BILL WICHERS | | #16

        True, but the very large scale treatment plants used for most of that surface water are rather more complex than most people run on their home systems. With a well, you have less potential issues you need to worry about on the treatment side.

        For the other posters, Malcolm is spot on in post #15. Filtration, UV, and chlorination aren't all the same thing, and serve different purposes. There are all kinds of other things that can be done to treat water too, so I mean "treatment" as a generic catch-all term that includes everything. It takes more to safely treat surface water to make it safe to drink than it usually does to treat well water. Some wells need nothing, some just a sediment filter. Surface water pretty much always should have some type of biological treatment too -- which means some "kill step" that kills little beasties in the water that might make you sick. There are lots more potential beasties in surface water than there are in a typical well.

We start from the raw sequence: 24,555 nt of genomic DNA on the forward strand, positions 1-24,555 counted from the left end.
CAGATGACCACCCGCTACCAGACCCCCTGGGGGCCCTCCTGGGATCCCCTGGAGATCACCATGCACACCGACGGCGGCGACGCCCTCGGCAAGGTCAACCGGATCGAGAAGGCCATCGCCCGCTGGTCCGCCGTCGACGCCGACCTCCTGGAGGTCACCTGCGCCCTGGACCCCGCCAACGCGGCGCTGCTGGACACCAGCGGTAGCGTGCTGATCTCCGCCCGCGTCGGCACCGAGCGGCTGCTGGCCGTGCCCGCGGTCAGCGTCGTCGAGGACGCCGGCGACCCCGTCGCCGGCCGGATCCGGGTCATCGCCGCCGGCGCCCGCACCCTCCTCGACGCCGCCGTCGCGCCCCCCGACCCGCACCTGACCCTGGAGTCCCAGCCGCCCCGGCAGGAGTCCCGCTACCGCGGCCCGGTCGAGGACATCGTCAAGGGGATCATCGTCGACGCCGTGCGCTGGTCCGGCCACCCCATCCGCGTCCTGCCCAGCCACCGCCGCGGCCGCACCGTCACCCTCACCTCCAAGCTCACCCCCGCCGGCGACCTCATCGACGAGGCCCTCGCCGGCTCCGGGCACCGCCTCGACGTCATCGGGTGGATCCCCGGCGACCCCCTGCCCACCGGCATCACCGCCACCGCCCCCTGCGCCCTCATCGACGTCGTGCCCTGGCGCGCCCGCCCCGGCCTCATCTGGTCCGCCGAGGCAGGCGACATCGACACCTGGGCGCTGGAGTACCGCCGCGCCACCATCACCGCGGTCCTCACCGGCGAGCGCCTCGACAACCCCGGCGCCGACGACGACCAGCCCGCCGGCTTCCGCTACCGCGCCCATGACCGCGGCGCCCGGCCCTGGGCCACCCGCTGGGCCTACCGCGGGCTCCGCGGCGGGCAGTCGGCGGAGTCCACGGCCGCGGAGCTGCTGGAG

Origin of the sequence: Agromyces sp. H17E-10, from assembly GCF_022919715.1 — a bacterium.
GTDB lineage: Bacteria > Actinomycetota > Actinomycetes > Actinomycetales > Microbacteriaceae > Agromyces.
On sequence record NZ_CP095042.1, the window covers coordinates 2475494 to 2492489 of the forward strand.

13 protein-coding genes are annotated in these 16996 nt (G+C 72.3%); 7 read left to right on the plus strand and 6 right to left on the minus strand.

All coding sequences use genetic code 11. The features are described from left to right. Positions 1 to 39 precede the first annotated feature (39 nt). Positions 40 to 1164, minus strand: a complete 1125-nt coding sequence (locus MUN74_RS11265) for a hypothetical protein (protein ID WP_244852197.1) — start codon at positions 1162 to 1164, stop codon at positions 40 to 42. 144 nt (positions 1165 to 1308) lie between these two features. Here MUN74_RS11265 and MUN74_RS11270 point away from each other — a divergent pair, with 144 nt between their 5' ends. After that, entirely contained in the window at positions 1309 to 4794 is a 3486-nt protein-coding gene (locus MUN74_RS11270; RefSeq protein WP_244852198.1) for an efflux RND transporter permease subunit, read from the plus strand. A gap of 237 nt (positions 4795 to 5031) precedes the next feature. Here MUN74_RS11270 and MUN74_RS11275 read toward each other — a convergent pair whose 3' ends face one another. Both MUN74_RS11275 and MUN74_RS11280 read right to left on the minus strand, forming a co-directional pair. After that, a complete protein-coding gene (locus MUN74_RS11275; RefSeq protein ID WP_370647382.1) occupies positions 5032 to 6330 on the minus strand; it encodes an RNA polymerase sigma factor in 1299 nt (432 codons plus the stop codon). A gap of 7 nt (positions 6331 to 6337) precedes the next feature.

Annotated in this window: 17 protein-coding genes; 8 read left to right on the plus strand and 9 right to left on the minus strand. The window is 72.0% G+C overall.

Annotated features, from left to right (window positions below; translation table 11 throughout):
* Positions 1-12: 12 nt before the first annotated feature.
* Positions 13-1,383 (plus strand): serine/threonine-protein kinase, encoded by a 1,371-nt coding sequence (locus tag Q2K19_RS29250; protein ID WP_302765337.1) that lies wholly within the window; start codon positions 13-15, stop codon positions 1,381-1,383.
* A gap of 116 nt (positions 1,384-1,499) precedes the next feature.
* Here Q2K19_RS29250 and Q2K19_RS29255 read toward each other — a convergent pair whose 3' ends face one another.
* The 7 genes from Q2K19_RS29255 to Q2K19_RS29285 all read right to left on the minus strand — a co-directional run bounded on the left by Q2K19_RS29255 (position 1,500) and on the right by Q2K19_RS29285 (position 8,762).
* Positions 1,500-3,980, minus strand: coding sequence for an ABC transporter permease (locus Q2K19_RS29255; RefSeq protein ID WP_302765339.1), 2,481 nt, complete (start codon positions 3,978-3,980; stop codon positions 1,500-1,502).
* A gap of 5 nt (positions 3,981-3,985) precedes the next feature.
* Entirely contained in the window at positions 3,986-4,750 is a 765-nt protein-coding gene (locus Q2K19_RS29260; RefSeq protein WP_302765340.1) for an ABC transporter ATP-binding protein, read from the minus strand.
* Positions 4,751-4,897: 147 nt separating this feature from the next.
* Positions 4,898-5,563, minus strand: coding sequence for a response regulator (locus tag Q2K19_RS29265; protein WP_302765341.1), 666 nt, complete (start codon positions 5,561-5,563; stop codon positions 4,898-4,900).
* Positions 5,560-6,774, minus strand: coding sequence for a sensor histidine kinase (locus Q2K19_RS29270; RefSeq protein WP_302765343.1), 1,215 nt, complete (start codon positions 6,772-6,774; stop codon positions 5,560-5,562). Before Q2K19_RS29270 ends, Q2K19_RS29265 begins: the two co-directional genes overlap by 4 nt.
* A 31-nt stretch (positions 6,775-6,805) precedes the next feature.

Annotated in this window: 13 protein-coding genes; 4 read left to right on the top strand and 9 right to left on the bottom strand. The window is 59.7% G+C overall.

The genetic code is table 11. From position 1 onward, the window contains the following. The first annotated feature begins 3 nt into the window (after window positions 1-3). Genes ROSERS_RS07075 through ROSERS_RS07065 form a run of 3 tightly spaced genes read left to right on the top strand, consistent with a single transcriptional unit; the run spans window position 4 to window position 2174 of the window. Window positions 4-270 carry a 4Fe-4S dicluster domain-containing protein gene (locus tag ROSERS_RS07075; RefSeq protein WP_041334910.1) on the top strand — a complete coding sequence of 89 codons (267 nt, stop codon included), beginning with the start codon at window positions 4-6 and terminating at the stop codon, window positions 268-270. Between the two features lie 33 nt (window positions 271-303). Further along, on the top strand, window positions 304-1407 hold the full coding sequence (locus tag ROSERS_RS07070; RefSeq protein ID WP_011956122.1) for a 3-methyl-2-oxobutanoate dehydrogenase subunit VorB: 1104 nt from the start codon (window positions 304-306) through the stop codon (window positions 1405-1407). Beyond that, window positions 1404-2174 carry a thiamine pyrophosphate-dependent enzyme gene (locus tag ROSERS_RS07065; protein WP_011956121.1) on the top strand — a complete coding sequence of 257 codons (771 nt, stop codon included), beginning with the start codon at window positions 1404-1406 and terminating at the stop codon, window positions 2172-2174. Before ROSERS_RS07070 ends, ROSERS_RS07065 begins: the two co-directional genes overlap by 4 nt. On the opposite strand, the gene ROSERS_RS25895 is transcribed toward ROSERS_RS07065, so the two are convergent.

For the OP: I can *guarantee* you that if you look at that surface water you've been drinking with a microscope and a well slide, there will be all kinds of little beasties swimming around in it. Some of those beasties won't hurt you, some will only hurt you under certain conditions, but some will nearly always make you sick. Always remember that nature doesn't play nice, you need to be careful.


        1. Expert Member
          MALCOLM TAYLOR | | #18


          My house is serviced by a fairly small surface-sourced community water system with filters, UV and chlorination. It's remarkably similar to the the single house package my friend up the road has to treat his water supply fed by a creek. The only real difference is scale - and the testing and reporting the multi-user system requires.

  4. gusfhb | | #8